Sustainability: the search for the integral worldview.

Klaas van Egmond

Research output: Contribution to journalArticleAcademicpeer-review


The sustainability problem is described as a process of recurrent destabilization of societal value orientations or worldviews. These worldviews represent both value orientations with respect to ‘quality of life’ and mental maps about the surrounding world. The many different worldviews which shape society appear to be part of an overall integral worldview which can be deduced from societal enquiries and from the experiences of history and philosophy over many centuries. This integral worldview is defined by the vertical contrast between idealism and materialism and the horizontal contrast between uniformity and diversity. Due to a number of societal and psychological centrifugal forces, worldviews become one-sided and finally end in fundamentalist value orientations which are synonym with overshoot, collapse and crisis. Examples are religious fundamentalism and related wars, communism, nazism, the ecological crisis as well as the recent financial crisis.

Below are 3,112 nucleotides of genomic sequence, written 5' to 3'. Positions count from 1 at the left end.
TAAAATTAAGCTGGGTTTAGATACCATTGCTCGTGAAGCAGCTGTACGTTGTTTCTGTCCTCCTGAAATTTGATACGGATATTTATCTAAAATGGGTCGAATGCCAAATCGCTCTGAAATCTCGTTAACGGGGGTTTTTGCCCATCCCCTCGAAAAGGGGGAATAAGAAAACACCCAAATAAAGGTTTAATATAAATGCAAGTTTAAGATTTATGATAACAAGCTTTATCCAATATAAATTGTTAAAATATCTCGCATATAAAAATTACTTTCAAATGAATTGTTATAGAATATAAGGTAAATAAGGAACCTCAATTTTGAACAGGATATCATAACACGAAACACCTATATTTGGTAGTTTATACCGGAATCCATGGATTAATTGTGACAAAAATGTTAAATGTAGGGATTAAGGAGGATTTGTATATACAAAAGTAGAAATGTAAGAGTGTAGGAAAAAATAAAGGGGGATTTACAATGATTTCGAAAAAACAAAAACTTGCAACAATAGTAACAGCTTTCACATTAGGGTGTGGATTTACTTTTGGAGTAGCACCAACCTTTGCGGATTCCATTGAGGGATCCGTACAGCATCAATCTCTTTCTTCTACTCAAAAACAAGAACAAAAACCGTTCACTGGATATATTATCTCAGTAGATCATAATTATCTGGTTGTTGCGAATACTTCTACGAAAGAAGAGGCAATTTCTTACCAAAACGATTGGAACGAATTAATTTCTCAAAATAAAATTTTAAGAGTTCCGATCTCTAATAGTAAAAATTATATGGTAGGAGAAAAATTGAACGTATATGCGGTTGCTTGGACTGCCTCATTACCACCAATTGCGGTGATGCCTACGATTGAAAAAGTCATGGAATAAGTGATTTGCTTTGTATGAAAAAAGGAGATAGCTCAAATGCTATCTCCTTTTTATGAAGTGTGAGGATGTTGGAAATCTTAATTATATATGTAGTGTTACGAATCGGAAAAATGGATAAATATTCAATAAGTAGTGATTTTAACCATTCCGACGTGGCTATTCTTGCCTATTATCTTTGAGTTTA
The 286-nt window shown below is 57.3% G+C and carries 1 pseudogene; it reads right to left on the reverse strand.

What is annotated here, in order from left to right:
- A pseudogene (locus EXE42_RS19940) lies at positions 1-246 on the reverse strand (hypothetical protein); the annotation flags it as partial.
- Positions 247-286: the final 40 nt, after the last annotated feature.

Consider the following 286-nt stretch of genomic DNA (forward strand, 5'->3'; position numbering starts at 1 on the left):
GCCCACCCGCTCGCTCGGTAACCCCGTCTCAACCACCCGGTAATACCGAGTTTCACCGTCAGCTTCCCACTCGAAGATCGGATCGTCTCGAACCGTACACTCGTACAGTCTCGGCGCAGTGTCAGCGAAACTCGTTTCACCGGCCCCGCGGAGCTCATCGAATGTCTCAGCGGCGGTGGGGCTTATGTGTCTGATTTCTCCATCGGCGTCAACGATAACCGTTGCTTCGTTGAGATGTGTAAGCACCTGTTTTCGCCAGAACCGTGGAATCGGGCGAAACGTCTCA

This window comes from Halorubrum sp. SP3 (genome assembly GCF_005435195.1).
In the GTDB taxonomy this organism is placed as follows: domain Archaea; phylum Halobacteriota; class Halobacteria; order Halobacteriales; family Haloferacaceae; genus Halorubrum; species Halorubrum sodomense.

The solution to these sustainability problems has to be found in the timely recognition and compensation of the destabilizing centrifugal forces. The resulting integral worldview is synonym with ‘human dignity’. The thus defined time independent notion of human dignity defines a new ethical framework and solves the paradox between the needs of present and future generations in Brundtland’s original definition of sustainable development
Original languageEnglish
Article numberFutures 43
Pages (from-to)853-867
JournalFutures. The Journal of Forecasting, Planning and Policy
Publication statusPublished - 2011
Externally publishedYes


  • value orientations worldviews, sustaianble development ethics centrifugal centripetal forces


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